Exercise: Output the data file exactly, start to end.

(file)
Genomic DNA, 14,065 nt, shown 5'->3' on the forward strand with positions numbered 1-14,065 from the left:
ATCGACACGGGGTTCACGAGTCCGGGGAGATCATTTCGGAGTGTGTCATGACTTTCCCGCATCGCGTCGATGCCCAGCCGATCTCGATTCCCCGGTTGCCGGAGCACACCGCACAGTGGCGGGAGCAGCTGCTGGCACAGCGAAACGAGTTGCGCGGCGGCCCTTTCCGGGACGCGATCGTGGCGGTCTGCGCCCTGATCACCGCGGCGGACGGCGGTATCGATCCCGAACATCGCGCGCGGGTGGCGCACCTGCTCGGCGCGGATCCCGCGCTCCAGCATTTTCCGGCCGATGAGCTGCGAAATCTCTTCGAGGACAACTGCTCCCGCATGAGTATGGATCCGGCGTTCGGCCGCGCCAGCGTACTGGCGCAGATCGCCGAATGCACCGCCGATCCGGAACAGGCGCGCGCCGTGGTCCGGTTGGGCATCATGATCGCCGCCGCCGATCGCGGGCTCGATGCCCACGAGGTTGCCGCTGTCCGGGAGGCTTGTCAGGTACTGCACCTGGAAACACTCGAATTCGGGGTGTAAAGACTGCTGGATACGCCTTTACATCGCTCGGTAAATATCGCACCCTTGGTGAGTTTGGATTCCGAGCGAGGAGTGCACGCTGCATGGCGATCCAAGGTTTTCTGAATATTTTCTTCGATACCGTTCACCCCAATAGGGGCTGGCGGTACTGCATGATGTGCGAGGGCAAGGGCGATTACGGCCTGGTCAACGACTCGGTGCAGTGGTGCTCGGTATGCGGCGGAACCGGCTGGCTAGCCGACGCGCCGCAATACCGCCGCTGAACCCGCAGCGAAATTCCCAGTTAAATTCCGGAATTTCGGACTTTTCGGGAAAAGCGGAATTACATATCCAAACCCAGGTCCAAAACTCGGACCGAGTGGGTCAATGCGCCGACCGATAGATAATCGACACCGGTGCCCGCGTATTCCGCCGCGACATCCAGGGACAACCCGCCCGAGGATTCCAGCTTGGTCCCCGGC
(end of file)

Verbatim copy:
Genomic DNA, 14,065 nt, shown 5'->3' on the forward strand with positions numbered 1-14,065 from the left:
ATCGACACGGGGTTCACGAGTCCGGGGAGATCATTTCGGAGTGTGTCATGACTTTCCCGCATCGCGTCGATGCCCAGCCGATCTCGATTCCCCGGTTGCCGGAGCACACCGCACAGTGGCGGGAGCAGCTGCTGGCACAGCGAAACGAGTTGCGCGGCGGCCCTTTCCGGGACGCGATCGTGGCGGTCTGCGCCCTGATCACCGCGGCGGACGGCGGTATCGATCCCGAACATCGCGCGCGGGTGGCGCACCTGCTCGGCGCGGATCCCGCGCTCCAGCATTTTCCGGCCGATGAGCTGCGAAATCTCTTCGAGGACAACTGCTCCCGCATGAGTATGGATCCGGCGTTCGGCCGCGCCAGCGTACTGGCGCAGATCGCCGAATGCACCGCCGATCCGGAACAGGCGCGCGCCGTGGTCCGGTTGGGCATCATGATCGCCGCCGCCGATCGCGGGCTCGATGCCCACGAGGTTGCCGCTGTCCGGGAGGCTTGTCAGGTACTGCACCTGGAAACACTCGAATTCGGGGTGTAAAGACTGCTGGATACGCCTTTACATCGCTCGGTAAATATCGCACCCTTGGTGAGTTTGGATTCCGAGCGAGGAGTGCACGCTGCATGGCGATCCAAGGTTTTCTGAATATTTTCTTCGATACCGTTCACCCCAATAGGGGCTGGCGGTACTGCATGATGTGCGAGGGCAAGGGCGATTACGGCCTGGTCAACGACTCGGTGCAGTGGTGCTCGGTATGCGGCGGAACCGGCTGGCTAGCCGACGCGCCGCAATACCGCCGCTGAACCCGCAGCGAAATTCCCAGTTAAATTCCGGAATTTCGGACTTTTCGGGAAAAGCGGAATTACATATCCAAACCCAGGTCCAAAACTCGGACCGAGTGGGTCAATGCGCCGACCGATAGATAATCGACACCGGTGCCCGCGTATTCCGCCGCGACATCCAGGGACAACCCGCCCGAGGATTCCAGCTTGGTCCCCGGC